SHROPSHIRE canal volunteers have won a waterways award for their commitment in completing the difficult rebuild of the Montgomery Canal and its extensions.

The Inland Waterways Association (IWA) praised the hard work of the Shropshire Union Canal Society by presenting them with the Tetlow Cup, a regional trophy for outstanding services to the waterways, after the rebuild and the two kilometres expansion of the canal towards the Welsh border.

Michael Haig, chairman of IWA’s Shrewsbury District & North Wales Branch, presented the award at the Montgomery Canal Forum held at AICO’s magnificent auditorium in Oswestry on June 21.


He commented: “We had a difficult decision this year, as the Montgomery Canal has played host to two massive success stories – the raising of almost £1 million to rebuild Schoolhouse Bridge, and the re-opening of the restored navigation through to Crickheath Basin.

“Both have been multi-year projects, requiring enthusiasm, dedication and tenacity.

“But the extension of the navigation by around two kilometres has also required very high levels of skill by the many volunteers who have given several hundreds of hours to the project and has extended the boundaries of works normally considered suitable for volunteers.’

The project involved reconstructing 600 metres of canal channel across a former peat bog.

The section of canal had been disused for nearly eighty years and in many places the banks had disappeared.

Border Counties Advertizer:  Ictus steams towards Crickheath on the restored section Ictus steams towards Crickheath on the restored section (Image: SUCS)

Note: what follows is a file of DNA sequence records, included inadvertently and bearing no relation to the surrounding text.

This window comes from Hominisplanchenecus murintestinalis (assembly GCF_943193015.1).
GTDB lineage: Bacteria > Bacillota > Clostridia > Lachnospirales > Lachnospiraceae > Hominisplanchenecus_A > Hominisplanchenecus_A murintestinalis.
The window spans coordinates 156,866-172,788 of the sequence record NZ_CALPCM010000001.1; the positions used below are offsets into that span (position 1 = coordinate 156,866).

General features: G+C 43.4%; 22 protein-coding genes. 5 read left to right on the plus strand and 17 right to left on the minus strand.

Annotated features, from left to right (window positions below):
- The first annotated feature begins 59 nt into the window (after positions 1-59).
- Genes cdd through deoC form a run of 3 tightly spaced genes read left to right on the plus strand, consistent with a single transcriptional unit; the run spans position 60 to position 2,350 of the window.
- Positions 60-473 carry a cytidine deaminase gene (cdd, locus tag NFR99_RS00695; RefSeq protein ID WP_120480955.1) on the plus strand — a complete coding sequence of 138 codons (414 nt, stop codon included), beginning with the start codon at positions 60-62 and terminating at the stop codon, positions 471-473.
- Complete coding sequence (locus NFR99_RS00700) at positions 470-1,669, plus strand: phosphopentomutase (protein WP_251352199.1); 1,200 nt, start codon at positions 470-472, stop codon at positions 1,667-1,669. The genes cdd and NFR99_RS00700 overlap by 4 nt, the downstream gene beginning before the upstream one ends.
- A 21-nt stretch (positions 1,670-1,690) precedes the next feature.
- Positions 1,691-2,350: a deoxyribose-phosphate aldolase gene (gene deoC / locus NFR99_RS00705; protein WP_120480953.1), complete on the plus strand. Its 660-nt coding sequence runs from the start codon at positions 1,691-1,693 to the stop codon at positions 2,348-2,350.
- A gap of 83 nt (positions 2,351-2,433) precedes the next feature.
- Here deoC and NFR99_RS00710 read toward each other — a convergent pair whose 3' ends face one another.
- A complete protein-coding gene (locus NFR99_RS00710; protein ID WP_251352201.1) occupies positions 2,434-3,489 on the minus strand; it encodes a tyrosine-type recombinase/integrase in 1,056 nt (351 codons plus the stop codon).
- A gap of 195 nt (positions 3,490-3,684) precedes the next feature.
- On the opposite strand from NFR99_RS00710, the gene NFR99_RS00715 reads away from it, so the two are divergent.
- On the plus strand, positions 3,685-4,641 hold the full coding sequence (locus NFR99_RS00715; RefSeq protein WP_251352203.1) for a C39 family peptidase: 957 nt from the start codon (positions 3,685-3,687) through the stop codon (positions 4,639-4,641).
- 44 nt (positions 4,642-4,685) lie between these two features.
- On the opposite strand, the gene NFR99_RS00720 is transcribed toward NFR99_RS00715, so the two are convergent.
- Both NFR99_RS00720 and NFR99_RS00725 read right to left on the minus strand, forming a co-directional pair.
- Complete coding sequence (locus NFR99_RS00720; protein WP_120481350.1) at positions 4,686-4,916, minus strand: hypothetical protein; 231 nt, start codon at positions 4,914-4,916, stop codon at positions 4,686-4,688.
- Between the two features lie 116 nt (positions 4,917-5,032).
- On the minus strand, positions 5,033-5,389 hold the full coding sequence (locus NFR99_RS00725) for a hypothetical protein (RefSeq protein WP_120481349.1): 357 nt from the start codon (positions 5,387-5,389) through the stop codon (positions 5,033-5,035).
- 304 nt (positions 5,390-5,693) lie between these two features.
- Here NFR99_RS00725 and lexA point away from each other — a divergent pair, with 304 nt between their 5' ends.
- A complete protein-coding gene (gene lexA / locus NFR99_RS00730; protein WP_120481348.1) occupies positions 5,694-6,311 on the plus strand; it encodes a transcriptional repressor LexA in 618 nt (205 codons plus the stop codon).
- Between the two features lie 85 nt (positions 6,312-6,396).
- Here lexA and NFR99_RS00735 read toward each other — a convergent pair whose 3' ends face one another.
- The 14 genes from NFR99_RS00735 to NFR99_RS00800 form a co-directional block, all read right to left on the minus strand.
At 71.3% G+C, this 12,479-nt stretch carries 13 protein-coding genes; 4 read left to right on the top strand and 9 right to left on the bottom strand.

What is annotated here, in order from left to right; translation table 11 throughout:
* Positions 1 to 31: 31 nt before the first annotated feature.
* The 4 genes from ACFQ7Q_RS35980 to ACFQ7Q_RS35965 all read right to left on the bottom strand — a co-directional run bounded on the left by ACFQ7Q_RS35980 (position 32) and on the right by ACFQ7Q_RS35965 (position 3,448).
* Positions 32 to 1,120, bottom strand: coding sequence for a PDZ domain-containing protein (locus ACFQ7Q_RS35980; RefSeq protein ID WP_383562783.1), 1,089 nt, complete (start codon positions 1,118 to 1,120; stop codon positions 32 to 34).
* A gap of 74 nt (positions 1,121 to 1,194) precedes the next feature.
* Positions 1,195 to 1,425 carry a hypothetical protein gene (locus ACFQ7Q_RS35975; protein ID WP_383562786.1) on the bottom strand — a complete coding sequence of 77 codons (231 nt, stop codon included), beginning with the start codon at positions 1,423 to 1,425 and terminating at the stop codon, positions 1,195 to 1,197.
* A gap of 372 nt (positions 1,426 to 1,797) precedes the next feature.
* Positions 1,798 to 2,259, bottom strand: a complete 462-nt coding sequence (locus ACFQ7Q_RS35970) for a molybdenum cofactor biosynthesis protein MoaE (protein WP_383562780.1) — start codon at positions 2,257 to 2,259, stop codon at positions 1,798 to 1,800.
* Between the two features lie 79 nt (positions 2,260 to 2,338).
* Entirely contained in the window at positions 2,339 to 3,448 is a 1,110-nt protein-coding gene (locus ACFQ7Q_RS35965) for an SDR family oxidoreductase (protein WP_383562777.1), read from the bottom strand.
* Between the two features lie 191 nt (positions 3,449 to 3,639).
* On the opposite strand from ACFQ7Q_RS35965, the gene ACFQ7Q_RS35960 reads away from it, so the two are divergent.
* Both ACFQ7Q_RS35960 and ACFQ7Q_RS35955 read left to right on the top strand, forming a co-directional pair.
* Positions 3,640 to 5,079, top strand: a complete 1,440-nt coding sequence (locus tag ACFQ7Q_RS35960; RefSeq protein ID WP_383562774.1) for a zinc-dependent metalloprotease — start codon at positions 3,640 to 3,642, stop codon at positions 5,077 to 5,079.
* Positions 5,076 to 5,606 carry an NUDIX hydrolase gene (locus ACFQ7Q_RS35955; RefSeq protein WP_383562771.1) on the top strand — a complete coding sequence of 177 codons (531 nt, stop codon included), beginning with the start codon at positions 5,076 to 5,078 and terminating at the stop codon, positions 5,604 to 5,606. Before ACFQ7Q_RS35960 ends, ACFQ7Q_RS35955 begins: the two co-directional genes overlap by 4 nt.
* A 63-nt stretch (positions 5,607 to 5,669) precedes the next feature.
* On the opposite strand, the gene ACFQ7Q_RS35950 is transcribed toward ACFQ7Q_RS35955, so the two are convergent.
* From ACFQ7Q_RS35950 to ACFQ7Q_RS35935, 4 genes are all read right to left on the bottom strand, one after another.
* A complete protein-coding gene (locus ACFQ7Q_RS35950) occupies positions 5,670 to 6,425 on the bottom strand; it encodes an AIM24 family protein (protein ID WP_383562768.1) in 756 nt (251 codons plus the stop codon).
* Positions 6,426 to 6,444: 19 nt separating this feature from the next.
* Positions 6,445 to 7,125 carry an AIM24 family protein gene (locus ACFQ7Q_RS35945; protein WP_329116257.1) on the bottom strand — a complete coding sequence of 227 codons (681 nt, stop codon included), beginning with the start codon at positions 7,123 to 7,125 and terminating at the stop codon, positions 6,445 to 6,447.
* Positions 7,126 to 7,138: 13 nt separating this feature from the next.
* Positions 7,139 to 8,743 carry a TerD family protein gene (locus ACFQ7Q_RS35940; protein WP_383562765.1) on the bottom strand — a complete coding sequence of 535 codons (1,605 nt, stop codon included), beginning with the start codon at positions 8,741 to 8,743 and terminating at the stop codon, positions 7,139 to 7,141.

Shropshire Union Canal Society chair David Carter said: “Our volunteers have worked tirelessly for eight years on a very complicated piece of construction work of a type not normally done by volunteers.

“In doing so they have overcome a whole range of ecological, construction and logistical challenges.

“They managed to complete the work to deadline, on budget and safely is to their very great credit.”

The society’s volunteers overcome several major challenges during the work including very bad ground conditions, high water local table, the need to relocate the resident Great Crested Newts, and Covid lockdowns.

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Mr Haig added: “The Shropshire Union Canal Society and its volunteers are worthy winners for their heroic work over eight years to complete the restoration from Pryce's Bridge to Crickheath.

“Those of us lucky enough to be at the re-opening ceremony in early June will always carry with us the memories of that fantastic event.”

A fresh funding appeal has been launched this month to enable the canal society and its volunteers to proceed at pace with the next stage of the canal restoration, dubbed Crickheath South.

This will take the canal from Crickheath Basin up to, and eventually beyond, Schoolhouse Bridge, where contractors are rebuilding the in-filled bridge to allow the canal, and the boats it will carry, to pass underneath.